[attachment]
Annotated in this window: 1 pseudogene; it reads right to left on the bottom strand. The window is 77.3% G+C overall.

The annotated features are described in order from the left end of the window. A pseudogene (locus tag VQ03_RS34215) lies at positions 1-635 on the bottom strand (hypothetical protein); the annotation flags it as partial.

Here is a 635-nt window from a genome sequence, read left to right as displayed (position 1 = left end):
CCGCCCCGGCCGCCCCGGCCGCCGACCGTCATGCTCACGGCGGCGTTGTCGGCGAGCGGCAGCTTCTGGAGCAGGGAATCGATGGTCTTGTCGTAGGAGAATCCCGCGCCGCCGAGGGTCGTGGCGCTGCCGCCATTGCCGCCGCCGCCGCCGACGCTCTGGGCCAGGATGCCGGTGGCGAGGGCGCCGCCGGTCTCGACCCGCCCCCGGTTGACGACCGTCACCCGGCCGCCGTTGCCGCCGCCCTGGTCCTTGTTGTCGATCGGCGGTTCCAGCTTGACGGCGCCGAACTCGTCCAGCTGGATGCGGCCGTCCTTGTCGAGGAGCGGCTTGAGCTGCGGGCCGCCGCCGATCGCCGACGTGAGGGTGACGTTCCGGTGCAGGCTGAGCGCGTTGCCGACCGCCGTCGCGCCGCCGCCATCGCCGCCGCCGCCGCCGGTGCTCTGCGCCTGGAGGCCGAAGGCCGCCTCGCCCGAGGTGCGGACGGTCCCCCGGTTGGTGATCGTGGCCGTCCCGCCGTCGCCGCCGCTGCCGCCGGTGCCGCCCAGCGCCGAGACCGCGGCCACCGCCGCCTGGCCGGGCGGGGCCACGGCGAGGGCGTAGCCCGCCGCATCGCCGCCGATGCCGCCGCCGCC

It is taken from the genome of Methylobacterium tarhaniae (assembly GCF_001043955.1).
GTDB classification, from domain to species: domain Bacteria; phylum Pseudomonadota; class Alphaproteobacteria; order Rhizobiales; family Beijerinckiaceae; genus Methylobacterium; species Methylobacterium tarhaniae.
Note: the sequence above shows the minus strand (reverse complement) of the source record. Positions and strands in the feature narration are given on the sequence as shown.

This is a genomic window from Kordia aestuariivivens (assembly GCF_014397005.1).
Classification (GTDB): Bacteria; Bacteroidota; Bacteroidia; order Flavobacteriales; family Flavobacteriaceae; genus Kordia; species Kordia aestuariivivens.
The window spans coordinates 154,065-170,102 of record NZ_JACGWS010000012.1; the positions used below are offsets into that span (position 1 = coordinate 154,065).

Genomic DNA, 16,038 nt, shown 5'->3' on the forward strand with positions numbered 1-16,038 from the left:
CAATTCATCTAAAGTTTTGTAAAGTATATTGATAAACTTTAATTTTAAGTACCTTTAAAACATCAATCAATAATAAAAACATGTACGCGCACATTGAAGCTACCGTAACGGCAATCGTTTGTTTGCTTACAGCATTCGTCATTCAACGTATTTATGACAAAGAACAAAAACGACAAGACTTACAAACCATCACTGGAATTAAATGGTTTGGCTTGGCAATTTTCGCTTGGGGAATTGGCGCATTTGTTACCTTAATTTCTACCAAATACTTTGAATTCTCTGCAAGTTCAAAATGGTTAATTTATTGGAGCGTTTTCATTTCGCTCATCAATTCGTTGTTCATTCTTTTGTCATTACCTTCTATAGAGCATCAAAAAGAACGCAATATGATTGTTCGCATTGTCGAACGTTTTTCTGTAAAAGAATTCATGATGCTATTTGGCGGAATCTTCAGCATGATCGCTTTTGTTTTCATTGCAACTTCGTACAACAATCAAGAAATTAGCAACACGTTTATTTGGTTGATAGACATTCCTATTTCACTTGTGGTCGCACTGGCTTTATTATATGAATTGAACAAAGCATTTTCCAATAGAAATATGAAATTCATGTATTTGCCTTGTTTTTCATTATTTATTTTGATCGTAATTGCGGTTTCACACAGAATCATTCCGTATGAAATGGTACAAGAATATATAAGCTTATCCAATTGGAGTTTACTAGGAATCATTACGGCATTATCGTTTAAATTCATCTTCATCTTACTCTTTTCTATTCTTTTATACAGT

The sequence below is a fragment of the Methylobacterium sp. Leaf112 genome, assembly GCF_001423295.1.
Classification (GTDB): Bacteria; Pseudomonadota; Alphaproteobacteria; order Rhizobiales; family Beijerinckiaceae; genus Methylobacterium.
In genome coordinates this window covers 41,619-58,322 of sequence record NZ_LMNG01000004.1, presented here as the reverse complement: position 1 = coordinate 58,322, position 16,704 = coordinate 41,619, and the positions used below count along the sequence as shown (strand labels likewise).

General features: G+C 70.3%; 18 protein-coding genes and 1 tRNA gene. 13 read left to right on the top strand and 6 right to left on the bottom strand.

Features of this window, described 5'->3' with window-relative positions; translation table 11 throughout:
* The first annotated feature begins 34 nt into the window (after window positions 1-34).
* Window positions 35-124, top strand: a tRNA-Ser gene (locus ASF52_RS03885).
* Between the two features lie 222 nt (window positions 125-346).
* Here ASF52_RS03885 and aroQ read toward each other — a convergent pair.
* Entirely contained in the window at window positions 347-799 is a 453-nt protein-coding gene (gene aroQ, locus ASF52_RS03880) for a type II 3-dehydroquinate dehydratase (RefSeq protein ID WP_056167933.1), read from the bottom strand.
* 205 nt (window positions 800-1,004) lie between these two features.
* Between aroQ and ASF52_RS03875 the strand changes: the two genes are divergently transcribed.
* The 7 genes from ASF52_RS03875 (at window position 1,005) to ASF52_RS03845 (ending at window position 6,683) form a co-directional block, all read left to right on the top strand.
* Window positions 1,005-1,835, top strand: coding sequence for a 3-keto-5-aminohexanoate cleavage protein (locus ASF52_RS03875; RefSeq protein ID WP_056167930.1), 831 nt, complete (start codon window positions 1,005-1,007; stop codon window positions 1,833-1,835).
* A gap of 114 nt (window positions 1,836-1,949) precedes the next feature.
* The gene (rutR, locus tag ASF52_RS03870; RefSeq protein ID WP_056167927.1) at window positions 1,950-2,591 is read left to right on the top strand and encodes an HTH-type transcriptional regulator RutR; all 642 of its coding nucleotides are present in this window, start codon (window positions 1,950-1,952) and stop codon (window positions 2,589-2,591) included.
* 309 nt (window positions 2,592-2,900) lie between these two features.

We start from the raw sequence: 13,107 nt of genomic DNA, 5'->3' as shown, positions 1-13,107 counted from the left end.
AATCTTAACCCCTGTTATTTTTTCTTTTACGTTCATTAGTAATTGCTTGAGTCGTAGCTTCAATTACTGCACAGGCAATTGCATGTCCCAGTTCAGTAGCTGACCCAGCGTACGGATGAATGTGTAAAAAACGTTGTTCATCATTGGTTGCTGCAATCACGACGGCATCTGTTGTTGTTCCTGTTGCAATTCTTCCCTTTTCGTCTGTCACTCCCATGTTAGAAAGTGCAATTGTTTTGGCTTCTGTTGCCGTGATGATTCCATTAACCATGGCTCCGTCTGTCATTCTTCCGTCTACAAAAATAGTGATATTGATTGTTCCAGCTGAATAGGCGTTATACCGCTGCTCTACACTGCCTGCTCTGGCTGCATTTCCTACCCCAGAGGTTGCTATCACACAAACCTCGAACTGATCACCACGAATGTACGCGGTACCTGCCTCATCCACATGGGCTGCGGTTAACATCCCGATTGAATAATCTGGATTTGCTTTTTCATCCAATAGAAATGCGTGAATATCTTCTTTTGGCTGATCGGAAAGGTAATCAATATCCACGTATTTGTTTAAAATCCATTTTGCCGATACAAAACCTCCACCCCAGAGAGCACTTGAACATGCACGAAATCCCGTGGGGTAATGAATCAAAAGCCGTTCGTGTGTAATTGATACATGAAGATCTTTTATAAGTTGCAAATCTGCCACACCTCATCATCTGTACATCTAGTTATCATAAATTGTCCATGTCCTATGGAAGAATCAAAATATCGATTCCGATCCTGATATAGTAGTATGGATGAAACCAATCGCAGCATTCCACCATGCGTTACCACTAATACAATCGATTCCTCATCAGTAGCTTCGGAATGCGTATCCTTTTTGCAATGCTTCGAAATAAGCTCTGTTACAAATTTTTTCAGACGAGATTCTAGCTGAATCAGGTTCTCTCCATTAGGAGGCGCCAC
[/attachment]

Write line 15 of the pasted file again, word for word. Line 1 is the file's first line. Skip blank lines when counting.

In genome coordinates this window covers 41,619-58,322 of sequence record NZ_LMNG01000004.1, presented here as the reverse complement: position 1 = coordinate 58,322, position 16,704 = coordinate 41,619, and the positions used below count along the sequence as shown (strand labels likewise).